Augmedix, Pristine: Glass in healthcare is stronger than ever

By Jonah Comstock
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A Glass-wearing doctor, from Augmedix's website. A Glass-wearing doctor, from Augmedix's website.

Last week, Google made a controversial announcement about Google Glass: that the Explorer program (by which consumers were able to get access to the devices) was shutting down, and Google Glass would move out of Google's experimental Google X Lab to become their own Google Team, under Nest creator Tony Fadell.

As the announcement essentially takes Glass off the market for the consumer, many have viewed it as a death knell for the device, which has always been viewed with a healthy amount of skepticism about its mass market future. But Google says they're merely closing a beta that's served its purpose in order to focus more on its Glass at Work enterprise program and on developing version 2.0 of the hardware.

Augmedix and Pristine, two of Glass at Work's enterprise partners in the healthcare field, echoed these sentiments in interviews with MobiHealthNews.

"I think the media certainly holds Google to an unfair standard," Augmedix CEO Ian Shakil said. "They’ve always called it the 'explorer' program. It’s never been widely available and for them to halt it, it’s not the same thing as an Apple product failing in the market, or even like Newton, which was properly launched. I wouldn’t call it a failure, I would just call it a beta."

Shakil added that many consumer electronics, like, notably, the tablet, started in enterprise and made their way into the hands of consumers, and he expects Glass to take the same route.

"Google is realizing they put out Glass early," said Lucas Schlager, who calls himself an evangelist at Pristine. "They feel like they’ve learned what they needed to incorporate into their next generation in terms of their hardware and software. They want to focus on that, so it’s 'Let’s really work more closely with the enterprise guys because they’re the ones that are making moves, and we’ll move back into the consumer products when we think the market’s ready.'"

Both Shakil and Schlager said they work closely with Google and have no doubts about the availability of future shipments of Glass devices for their customers.

"What we’re seeing is that the Glass team is growing significantly with a repeated emphasis on enterprise," Schlager said. "I don’t know any numbers, but I’m being introduced to new people on an almost weekly basis. My guess is some people from the consumer side are switching over and they’re just hiring more people on the enterprise side."

The two startups are even counting on a second version of the device fairly soon, although neither would speak about it in detail.

"Google knows our 2015 and beyond ramp-up plans and volume needs. So they’ve arranged for their supply chain to make sure we can service our healthcare customers," said Shakil. "And it’s not just a version 1, but next generation offerings when they’re ready. We have 100 percent assurances that we’re covered."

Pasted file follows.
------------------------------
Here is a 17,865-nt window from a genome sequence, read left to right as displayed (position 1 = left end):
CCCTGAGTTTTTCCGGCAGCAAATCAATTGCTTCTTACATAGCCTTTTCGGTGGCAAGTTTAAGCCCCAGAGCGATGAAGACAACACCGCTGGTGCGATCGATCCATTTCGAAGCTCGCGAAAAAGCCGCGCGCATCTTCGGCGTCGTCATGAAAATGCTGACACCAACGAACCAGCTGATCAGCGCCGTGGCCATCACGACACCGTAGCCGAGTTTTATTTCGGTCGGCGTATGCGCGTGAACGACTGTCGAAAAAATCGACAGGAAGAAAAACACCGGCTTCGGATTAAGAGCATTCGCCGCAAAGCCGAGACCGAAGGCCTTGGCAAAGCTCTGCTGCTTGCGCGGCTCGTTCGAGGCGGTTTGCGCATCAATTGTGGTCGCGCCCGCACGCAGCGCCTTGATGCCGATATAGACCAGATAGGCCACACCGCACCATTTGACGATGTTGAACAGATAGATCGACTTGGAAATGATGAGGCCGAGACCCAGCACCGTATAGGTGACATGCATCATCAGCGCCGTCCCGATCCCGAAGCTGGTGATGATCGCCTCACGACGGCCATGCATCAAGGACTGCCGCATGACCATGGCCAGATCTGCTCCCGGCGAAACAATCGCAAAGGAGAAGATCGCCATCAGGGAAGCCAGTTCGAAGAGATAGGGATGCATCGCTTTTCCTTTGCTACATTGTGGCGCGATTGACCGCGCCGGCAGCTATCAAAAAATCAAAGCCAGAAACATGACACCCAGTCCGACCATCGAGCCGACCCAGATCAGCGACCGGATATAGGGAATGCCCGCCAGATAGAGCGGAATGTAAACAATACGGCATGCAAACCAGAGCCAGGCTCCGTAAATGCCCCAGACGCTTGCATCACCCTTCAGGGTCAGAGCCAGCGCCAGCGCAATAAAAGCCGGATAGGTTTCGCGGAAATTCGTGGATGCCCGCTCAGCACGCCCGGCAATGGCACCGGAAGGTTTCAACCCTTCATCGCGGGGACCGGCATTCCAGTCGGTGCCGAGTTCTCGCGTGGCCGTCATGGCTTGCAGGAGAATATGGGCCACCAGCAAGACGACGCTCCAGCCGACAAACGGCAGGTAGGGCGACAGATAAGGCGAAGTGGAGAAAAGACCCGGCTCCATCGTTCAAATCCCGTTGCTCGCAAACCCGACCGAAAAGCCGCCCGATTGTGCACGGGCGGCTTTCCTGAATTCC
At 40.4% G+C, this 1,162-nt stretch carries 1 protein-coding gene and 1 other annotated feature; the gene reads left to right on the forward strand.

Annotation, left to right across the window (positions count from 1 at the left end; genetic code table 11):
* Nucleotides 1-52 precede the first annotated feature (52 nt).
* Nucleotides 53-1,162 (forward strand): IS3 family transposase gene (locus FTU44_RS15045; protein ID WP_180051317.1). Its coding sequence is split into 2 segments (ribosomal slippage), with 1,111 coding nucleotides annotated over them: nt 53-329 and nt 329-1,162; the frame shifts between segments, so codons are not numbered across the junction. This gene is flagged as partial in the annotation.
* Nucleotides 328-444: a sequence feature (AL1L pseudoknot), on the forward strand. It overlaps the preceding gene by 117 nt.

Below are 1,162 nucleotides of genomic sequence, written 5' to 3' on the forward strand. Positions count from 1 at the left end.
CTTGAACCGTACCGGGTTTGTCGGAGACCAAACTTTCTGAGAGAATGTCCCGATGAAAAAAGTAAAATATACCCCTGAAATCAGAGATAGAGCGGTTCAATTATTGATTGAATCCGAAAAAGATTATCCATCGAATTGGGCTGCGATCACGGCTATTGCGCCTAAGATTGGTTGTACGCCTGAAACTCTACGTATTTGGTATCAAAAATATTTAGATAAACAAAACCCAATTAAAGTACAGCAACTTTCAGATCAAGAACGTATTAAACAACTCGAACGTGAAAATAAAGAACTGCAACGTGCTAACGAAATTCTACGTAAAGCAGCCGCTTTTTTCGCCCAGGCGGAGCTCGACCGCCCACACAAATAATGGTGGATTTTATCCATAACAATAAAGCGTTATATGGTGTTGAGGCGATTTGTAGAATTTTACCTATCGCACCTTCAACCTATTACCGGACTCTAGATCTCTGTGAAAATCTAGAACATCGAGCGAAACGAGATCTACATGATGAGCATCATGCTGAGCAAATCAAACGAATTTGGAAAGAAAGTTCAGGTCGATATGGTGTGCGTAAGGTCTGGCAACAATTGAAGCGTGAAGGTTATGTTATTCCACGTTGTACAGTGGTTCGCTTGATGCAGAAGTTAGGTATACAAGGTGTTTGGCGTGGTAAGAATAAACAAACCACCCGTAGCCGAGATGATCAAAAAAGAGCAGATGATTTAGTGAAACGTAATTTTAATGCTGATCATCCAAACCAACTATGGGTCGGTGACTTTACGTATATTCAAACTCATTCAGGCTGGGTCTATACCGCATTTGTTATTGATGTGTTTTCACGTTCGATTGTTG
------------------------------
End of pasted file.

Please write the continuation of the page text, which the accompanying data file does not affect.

Augmedix works in clinics and uses Glass to provide remote medical scribes and increase doctor productivity, whereas Pristine uses Glass for realtime video consults between specialists in a hospital settings. Pristine also works with clients in life sciences, pharma and diagnostics.

For that reason, Schlager said he doesn't see Augmedix as competition, but he does see them as the only other serious player in the healthcare space for Glass. Some other companies, like Wearable Intelligence, position healthcare as one of a number of verticals their enterprise business focuses on, while others haven't raised any major funding and don't appear to have much of a market presence. Another company, Advanced Medical Applications, is listed as a Google Glass certified partner but doesn't appear to have launched its offerings yet.

Of course, if Google Glass were to be entirely shutdown, Augmedix and Pristine are both exploring other smart glasses offerings. But Shakil says right now all of Augmedix's doctors use Glass and Schlager says it's still far and away the best first generation option.

"We do work with a number of other smart glass devices," he said. "The biggest of those is probably Vuzix. We are certified Vuzix partners and work closely with their team. Vuzix just raised $25 million from Intel. Most of the rest of the space is kind of sort of vaporware still, unfortunately. It’s very hard to go to anyone and say, 'Hey, can you send me a hundred units? Very few of them can answer that question."

Shakil said his team is also in conversations with Microsoft, Epson, and Toshiba, but they either have no devices or, in Epson's case, nothing viable for the healthcare market. Overall, both Pristine and Augmedix are still bullish on Glass as an emerging technology for doctors.

"Most people in healthcare are skeptical, and rightly so," said Schlager. "Glass is really not proven, and the thing with Glass is: Smartphones are reasonably easy to understand in terms of the fundamental user experience. Glass is a totally different animal. Smart glasses aren’t worse, they’re just very different in terms of how the user perceives it. But they’re a massive opportunity. We have clients right now realizing between 3 and 700 percent ROI."

"We’re active at five mega national health systems, Dignity Health being one of them," Shakil said. "We’re active in 11 states. And the demand is really strong. Concerns around Glass, the hardware and all that, are really not a rate-limiting step for us."